COOPER: Have you ever seen a race like this? I mean, you have now the leading candidate of the GOP was somebody who, during that first debate, was asked to take, essentially, a loyalty test by the moderator to the GOP.

SPICER: I don't think anyone has seen a cycle like this. When we started this cycle back in August of last year with 17 really qualified and diverse individuals taking two stages. We're down to five. It's been historic in so many ways.

And I think we, as a party, are very proud of the number of people that we've brought, the audiences. Look at -- look at the last four states. We have broken records in every single early state for the number of people who turned out. That's contrasted to the Democrats, they're down in every one of the four states.

I think that this is translating into a very good year for the Republicans. We're seeing the intensity, the enthusiasm and the numbers are bearing out. It's not just the ratings from the debate. It's the number of people who are signing up, who are coming out to these early caucuses and primaries and wanting to take part in the process.

COOPER: There are a lot of folks on the Democratic side, a lot of people on our air who are pundits, who have sort of been gleefully saying they cannot wait to see Donald Trump being the nominee for the GOP going against whether it's Hillary Clinton or Bernie Sanders. Do you think Democrats are underestimating that battle?

SPICER: Well, whoever the nominee is, frankly at this point, I mean, look, any Democrat that's gleeful needs to kind of look at their own candidates are. You've got one that's a 74-year-old socialist. Right? Just stop and think about that.

Whether or not you're a liberal or a conservative, the idea of moving this country in a socialist direction is just something that I never thought would happen in a lifetime.

The other candidate is someone who's under investigation by the FBI, and that's frankly who most of these people are pinning their hopes on. And I think if that's who you, as a Democrat, is going to be your savior, that's a big problem.

Most Americans don't trust Hillary Clinton. They don't think that she's truthful. They don't think that she lives by a set of rules that are by -- that are separate for herself and Bill, and I think that that's a big problem. If you are a Democrat, I would not be -- I would be much more concerned...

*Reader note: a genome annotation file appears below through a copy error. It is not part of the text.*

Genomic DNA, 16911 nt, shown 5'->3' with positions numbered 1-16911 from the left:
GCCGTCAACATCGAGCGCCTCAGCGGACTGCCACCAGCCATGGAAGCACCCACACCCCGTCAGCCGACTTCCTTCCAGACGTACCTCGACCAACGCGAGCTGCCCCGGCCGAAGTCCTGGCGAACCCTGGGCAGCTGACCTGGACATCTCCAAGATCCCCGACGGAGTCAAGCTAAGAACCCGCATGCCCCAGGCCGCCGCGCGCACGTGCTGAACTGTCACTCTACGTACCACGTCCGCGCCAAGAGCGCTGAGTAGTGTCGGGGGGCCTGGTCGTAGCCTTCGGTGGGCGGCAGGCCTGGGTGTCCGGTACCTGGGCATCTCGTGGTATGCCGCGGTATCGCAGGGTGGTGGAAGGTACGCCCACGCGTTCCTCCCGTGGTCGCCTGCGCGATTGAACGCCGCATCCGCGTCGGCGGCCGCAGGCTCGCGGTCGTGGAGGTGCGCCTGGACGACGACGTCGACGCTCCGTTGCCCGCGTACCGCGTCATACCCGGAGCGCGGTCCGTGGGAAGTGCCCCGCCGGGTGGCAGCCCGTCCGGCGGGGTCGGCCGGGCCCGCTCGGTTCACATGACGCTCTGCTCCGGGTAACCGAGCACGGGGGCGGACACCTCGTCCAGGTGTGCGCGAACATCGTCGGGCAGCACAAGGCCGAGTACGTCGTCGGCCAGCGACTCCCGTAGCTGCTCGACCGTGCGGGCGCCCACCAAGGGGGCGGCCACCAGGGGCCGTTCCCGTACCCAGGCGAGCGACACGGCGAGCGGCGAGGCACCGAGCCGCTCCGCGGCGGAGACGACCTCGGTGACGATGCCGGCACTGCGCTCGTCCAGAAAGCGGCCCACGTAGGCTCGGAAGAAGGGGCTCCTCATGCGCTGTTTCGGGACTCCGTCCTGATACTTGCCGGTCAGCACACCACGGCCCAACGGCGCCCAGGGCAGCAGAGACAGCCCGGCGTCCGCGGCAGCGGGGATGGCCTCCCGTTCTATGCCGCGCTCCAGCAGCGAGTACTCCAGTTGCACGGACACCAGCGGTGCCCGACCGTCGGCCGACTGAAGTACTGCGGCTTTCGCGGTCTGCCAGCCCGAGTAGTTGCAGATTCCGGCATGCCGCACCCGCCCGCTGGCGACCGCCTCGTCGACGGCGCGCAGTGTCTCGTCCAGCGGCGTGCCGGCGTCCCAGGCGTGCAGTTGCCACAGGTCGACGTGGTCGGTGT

CUOMO: Their problem -- their problem is clear, no question.

SPICER: Right.

CUOMO: How close is the GOP to putting their arms around Donald Trump?

SPICER: It's up to the voters. Once the voters pick a nominee, we will embrace whomever that is. And it's -- so as I mentioned earlier, more states will decide, more voters will decide. Our job is to create a level playing field for these individuals, give them the resources necessary to win in November, but embrace whomever that nominee is and win.

COOPER: Sean Spicer, thanks very much for joining us.

SPICER: Good luck tonight, guys.

CUOMO: Good luck to you. COOPER: All right. Coming up, we have the former president of

Mexico, who is lashing out during an interview with an "F"-bomb directed at Donald Trump's proposal to build a wall on the border.

Plus Vice President Biden in Mexico apologizing for the rhetoric by Republicans on the campaign trail. What will this mean tonight?


[17:26:55] CUOMO: Ahead of tonight's Republican presidential debate here in Houston, Donald Trump is demanding an apology from former Mexican president Vicente Fox for the language he used. This irony involves an interview today where Fox blasted Trump as crazy and egocentric. And as for Trump's vow to build a border wall and make Mexico pay for it, Fox said, quote, "I'm not going to pay for that f'ing wall."

CNN's Jim Acosta is back with us. Jim, Trump is quite put out by Fox's expletive.

JIM ACOSTA, CNN CORRESPONDENT: Absolutely, Chris and Anderson. Donald Trump is tangling with a different kind of fox today. After battling with the pope, the Bushes and Mitt Romney, now Donald Trump is fighting with the former president of Mexico, Vicente Fox.

The former Mexican president was asked by Jorge Ramos with Fusion about Trump's vow to make Mexico pay for a wall on the U.S.-Mexican border. It is a staple of just about every Donald Trump event. Vicente Fox was having none of it and was quite spicy, you might say, in disagreeing with that proposition. Here's what he had to say.